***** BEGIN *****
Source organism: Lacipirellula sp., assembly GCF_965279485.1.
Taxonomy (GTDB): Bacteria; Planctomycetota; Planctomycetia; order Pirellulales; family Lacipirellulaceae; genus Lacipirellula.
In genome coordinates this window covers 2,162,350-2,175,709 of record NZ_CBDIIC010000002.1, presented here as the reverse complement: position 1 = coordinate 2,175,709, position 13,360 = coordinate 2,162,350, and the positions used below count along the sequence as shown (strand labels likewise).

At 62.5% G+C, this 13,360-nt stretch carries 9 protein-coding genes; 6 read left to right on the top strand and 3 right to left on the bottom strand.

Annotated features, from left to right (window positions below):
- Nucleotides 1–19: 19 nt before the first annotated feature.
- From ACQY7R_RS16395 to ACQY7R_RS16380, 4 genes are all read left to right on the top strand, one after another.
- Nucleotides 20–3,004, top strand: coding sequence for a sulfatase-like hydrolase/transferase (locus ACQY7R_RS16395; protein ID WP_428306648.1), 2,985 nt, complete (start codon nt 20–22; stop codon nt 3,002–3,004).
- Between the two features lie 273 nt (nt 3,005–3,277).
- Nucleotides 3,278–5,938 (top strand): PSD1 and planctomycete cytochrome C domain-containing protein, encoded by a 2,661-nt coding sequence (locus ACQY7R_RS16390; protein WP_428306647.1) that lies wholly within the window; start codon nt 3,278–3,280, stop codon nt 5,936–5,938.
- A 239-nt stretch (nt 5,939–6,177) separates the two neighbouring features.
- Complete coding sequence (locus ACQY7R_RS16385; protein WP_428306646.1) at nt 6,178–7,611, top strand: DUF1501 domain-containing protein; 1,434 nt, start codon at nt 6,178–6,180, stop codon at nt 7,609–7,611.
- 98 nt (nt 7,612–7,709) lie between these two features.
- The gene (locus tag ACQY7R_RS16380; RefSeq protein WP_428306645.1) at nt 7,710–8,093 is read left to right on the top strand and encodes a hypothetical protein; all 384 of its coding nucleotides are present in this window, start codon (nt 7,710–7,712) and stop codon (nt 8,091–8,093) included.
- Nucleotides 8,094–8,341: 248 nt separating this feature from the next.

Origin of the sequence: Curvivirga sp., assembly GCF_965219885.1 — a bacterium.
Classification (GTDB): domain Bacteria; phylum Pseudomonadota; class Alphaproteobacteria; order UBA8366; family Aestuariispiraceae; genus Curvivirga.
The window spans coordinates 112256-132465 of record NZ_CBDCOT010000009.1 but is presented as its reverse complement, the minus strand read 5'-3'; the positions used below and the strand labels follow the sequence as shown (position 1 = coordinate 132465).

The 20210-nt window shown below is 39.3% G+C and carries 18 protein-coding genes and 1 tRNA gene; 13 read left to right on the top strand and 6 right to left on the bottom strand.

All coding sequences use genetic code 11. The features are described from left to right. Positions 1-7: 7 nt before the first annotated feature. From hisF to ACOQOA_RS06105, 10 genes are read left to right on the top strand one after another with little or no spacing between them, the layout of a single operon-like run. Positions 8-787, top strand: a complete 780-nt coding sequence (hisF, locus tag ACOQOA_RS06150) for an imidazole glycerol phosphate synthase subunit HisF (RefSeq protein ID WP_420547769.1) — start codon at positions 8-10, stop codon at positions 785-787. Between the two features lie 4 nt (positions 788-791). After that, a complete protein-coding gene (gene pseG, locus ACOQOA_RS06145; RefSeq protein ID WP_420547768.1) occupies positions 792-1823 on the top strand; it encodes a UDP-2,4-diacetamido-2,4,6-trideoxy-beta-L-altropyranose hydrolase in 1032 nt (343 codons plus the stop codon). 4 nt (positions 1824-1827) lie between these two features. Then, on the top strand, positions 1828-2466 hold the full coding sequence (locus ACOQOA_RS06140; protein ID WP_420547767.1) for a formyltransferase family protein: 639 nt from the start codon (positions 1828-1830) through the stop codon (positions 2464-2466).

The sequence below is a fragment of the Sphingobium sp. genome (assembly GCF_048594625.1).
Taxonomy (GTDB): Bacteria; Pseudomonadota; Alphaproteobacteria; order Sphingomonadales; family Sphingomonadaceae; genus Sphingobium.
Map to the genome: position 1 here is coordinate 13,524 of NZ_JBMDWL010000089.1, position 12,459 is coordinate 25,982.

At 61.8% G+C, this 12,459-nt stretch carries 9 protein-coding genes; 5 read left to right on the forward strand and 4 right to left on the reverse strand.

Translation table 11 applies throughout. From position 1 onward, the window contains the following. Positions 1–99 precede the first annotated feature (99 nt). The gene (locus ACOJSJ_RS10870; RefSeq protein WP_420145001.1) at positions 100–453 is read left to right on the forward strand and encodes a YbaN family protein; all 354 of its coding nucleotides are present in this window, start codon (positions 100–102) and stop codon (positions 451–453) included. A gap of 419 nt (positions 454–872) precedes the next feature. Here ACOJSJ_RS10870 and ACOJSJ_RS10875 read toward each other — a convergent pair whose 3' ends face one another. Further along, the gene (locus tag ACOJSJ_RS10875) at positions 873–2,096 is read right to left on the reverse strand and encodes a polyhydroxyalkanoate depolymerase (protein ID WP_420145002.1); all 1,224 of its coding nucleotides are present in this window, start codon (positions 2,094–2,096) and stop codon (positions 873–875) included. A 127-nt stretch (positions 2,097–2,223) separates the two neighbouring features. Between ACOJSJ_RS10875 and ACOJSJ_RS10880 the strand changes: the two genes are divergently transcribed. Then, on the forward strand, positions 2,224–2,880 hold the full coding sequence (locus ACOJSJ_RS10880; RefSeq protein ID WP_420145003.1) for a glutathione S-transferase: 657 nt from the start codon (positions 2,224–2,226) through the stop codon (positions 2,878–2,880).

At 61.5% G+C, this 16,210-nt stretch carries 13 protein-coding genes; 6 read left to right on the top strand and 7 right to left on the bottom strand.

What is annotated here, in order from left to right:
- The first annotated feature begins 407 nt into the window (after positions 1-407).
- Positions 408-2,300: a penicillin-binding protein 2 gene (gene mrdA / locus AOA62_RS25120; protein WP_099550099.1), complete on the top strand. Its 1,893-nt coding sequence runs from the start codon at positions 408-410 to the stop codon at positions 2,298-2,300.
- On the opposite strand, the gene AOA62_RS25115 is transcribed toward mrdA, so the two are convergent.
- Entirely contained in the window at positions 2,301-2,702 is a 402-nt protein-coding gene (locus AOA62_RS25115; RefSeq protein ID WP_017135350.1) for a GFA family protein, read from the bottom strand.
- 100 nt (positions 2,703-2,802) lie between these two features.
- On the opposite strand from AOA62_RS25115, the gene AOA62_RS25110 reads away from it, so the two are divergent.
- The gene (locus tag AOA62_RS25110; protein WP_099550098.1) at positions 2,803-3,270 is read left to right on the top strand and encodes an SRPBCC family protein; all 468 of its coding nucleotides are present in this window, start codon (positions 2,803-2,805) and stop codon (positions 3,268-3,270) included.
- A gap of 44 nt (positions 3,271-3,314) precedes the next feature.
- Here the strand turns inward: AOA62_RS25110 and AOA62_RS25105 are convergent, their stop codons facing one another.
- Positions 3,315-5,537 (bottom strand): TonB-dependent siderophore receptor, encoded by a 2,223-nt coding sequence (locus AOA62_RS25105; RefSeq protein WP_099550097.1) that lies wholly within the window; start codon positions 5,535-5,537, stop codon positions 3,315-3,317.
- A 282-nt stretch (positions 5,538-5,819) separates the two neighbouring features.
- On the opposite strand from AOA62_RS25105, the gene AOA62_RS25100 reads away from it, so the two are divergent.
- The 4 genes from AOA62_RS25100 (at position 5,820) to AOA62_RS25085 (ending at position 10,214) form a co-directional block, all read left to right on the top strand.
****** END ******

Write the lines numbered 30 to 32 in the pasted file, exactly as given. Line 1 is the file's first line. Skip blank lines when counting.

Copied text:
- On the opposite strand, the gene AOA62_RS25115 is transcribed toward mrdA, so the two are convergent.
- Entirely contained in the window at positions 2,301-2,702 is a 402-nt protein-coding gene (locus AOA62_RS25115; RefSeq protein ID WP_017135350.1) for a GFA family protein, read from the bottom strand.
- 100 nt (positions 2,703-2,802) lie between these two features.